249. Memorandum of a Conversation Between the Secretary of State and the Yugoslav Ambassador (Mates), Department of State, Washington, May 23, 19551

The Yugoslav Ambassador called on the Secretary at 2:30 this afternoon at the latter’s request. The Secretary opened the conversation by saying that whereas, as the Ambassador knew, there were certain difficulties in connection with the operation in Yugoslavia of our military aid program (which Ambassador Riddleberger had discussed with Marshal Tito and the Foreign Minister), the Secretary did not want to get this matter mixed up with the visit of the Soviet leaders to Belgrade. Accordingly we were not raising this matter further at this time though it was a matter which we felt was important to work out and one to which we would revert in the future.

The Secretary then went on to say that he felt that the visit of the Soviet leaders to Belgrade was a real triumph for Marshal Tito and testimony to the soundness of his policy of independence which he had pursued since 1948 with such great courage and despite great risks. We had, as the Ambassador knew, attempted to mitigate that risk by our relations with the Yugoslav Government and in particular by our contribution of economic and military aid. As he had said recently in another connection, the Secretary felt that proof of the success of a policy was the worst of all possible reasons to abandon it and consequently he would be gratified by the assurances from Belgrade that the Yugoslav Government had no intention of modifying its existing independent policies which the Secretary felt had been of benefit not only to Yugoslavia but to others.

Ambassador Mates responded by saying that he appreciated what the Secretary had just said. He wanted to reaffirm that the initiative for this visit had come from the Soviets. The Yugoslav Government considered this visit as a beginning rather than an end in the sense that they did not expect important decisions to be reached but that they hoped further normalization of their relations with the Soviet bloc would follow. There was no agenda for the talks but the Yugoslavs would plan to bring up certain matters such as their claims for damages against the Soviets. Marshal Tito had made clear that there would be no secret agreements arising from the talks and that [Page 653] he would keep the United States Government and other friendly governments fully informed of their results.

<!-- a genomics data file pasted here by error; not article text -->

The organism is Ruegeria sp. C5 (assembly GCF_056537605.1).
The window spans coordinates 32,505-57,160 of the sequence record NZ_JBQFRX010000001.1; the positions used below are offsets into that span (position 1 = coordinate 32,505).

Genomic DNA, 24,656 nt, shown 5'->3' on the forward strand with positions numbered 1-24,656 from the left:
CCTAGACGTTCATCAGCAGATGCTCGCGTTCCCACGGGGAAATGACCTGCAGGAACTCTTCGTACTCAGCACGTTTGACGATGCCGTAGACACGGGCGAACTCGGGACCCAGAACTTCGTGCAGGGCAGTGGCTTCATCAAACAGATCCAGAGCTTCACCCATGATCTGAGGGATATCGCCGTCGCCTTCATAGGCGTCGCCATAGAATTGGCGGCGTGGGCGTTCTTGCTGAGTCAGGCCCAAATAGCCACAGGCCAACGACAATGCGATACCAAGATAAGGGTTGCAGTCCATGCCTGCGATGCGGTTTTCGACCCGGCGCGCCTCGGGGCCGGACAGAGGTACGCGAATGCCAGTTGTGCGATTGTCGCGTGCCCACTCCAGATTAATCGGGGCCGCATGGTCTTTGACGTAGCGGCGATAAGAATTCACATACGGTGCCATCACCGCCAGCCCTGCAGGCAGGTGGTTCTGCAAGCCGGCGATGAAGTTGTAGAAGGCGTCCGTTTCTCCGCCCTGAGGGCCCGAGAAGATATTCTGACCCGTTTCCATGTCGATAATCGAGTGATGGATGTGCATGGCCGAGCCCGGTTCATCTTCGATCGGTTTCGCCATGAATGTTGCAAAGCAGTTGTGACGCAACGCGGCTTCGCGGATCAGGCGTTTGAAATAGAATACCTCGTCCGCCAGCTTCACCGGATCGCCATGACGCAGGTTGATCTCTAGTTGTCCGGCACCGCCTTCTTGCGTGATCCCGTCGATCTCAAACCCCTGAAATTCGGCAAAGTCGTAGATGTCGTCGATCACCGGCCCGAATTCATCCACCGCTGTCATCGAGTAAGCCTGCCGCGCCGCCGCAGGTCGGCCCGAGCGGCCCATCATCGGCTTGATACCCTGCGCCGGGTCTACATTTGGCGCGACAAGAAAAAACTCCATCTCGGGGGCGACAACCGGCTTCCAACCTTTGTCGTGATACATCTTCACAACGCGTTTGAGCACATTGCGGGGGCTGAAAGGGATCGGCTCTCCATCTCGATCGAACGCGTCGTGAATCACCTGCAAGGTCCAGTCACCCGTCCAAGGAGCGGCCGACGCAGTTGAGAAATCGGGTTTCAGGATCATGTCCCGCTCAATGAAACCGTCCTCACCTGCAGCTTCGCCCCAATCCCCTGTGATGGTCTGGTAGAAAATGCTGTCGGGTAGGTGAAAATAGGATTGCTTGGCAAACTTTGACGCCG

The Ambassador then said that he was aware in a general way of the difficulties which had arisen in the military aid program. He indicated that he felt confident the difficulties could be straightened out. His impression was that the problems were with the Army rather than either with the Air Force or the Navy and he made a somewhat cryptic remark to the effect that he thought personalities might enter into this. Mr. Merchant explained that our law required that we satisfy ourselves that military equipment turned over by US be put to the use for which it was intended and that we must satisfy ourselves that it was properly used and maintained. The Ambassador gave the impression of understanding the problem and again indicated that he thought it could be worked out to our mutual satisfaction.

The Ambassador then asked the Secretary if there was anything he could be told concerning the impending meeting of the four heads of government. The Secretary explained at some length the philosophy underlying our concept of the meeting and emphasized that insofar as this country was concerned the two major causes of tension with the Soviets were, first, the captivity of the satellite people (who had million of relatives in this country) and the conspiratorial activity in friendly countries of Communist parties dominated and controlled by the Soviets. He gave a general indication of the range of subjects which might come up though he said, like the meeting in Belgrade, it would presumably be one without an agenda.

The Secretary then asked if the Ambassador had any objection to his issuing the attached statement to the press after the Ambassador departed.2 The Ambassador readily agreed and said that he would confine his remarks to the press to the statement that he had had a long and friendly talk with the Secretary and that he had nothing to add to the statement which the Secretary had issued.

  1. Source: Department of State, Central Files, 611.68/5–2355. Confidential. Drafted by Merchant.

    In a May 18 memorandum, Merchant had advised Secretary Dulles that Riddleberger could not meet with Tito, who was on the island of Brioni, to discuss the recently-announced top-level Yugoslav-Soviet conference. He suggested that Dulles meet with Ambassador Mates to inform him of U.S. concern regarding the proposed meeting and to request that the United States be informed of the discussions at the meeting. (Ibid., 611.68/5–1855)

  2. For text of the press release, see Department of State Bulletin, June 6, 1955, p. 933. The press release errs in naming Vladimir Popović as the Yugoslav Ambassador.